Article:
By Jennie Lusk
Congress passed the “Protect Our Democracy Act” last December, whose provisions include reform of the presidential pardon power. As the midterms approach and Democrats have the opportunity to increase majorities in the House and Senate, the bill’s reforms seem closer to reality–and increasingly more urgent, given current events.
The federal bill would require the chief executive to explain the grant of pardons, for instance, holding the former president to account for the pardon of Steve Bannon (among others) and potentially making it impossible for a sitting president to pardon all insurrectionists, as the 45th has promised.
Gov. Michelle Lujan Grisham’s recent partial pardon of one of the most important leaders working to protect women who live on Albuquerque’s streets–Cindy Vigil Jaramillo–demonstrates the legitimate ends of the power of a chief executive to grant mercy despite the current state of the laws. It achieves the ends of justice by recognizing Jaramillo’s decades of service to the community since conviction.
For the past 25 years, Jaramillo has served women who live on Albuquerque’s streets. She co-founded Street Safe New Mexico, whose regular good works include publication of the Bad Guy List that names rapists, “johns,” and other predators who endanger women on the streets. Jaramillo’s conviction foreclosed her opportunities to become a certified medical assistant and dental hygienist and has challenged her ability to qualify for safe housing. Ideally, the governor’s partial pardon will help Jaramillo as she continues to move forward and provide for her children. Ideally, the former president’s promises to pardon people whose intent was to undermine the whole of the U.S. system of legal protections will be foreclosed by passage of the Protecting Our Democracy Act in a new U.S. House and Senate under Democratic control.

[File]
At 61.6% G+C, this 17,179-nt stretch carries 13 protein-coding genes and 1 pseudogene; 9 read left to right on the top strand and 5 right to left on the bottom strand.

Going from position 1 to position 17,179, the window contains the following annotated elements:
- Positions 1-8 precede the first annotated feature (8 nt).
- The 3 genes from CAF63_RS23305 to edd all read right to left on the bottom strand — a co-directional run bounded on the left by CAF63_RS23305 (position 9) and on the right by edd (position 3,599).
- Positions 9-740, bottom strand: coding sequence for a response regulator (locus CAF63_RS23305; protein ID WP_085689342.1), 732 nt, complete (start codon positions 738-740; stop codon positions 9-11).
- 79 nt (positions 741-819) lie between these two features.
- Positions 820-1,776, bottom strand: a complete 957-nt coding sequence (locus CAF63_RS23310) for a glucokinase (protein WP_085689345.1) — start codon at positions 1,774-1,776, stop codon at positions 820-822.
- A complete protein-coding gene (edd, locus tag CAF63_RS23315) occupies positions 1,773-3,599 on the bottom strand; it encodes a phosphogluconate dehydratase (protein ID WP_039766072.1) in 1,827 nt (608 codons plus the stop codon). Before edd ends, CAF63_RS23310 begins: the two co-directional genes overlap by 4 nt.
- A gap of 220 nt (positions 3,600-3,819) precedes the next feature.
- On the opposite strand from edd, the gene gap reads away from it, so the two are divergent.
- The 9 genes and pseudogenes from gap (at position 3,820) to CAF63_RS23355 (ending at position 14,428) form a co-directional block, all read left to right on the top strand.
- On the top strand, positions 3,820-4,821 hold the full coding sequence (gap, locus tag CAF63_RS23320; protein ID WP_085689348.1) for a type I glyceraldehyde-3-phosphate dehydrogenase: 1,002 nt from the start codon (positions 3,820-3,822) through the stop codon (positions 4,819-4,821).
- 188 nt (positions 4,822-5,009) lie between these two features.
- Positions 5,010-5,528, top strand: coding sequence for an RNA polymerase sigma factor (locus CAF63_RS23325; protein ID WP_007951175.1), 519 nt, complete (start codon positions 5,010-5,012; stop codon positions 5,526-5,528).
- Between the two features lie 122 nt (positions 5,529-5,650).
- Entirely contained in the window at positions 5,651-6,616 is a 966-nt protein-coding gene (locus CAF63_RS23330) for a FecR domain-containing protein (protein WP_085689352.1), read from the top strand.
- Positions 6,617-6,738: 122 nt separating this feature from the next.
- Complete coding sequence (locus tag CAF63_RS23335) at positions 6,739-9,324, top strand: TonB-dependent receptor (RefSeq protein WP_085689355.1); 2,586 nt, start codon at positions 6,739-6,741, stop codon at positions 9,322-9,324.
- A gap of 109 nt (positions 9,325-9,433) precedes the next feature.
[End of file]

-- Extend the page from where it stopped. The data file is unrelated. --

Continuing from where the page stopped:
According to the official summation at Congress.gov, the Protecting Our Democracy bill addresses issues involving (1) abuses of presidential power; (2) checks and balances, accountability, and transparency; and (3) election integrity and security. To correct abuses of presidential power, the bill: requires the Department of Justice (DOJ) and the President to disclose materials justifying pardons and prohibits presidential self-pardons, suspends the statute of limitations for federal offenses committed by a sitting President or Vice President, prohibits the acceptance of foreign or domestic emoluments, and establishes enforcement authority for the Office of Government Ethics and Office of Special Counsel.
To address checks and balances, accountability, and transparency, the bill helps in enforcement congressional subpoenas, as well as imposing limits on presidential declarations of emergencies, requiring DOJ to maintain a log of communications between it and the White House, protecting inspectors general and whistleblowers, and requiring candidates for President or Vice President to produce their tax returns to the Federal Election Commission.
To address election integrity and security, the bill: requires federal campaign reporting of foreign contacts, changes requirements fo disclosure of foreign donations to political campaigns and candidates,prohibits distribution of materially deceptive audio or visual media prior to an election (i.e., deepfakes), and establishes a program to support states and localities transition to ranked choice voting systems.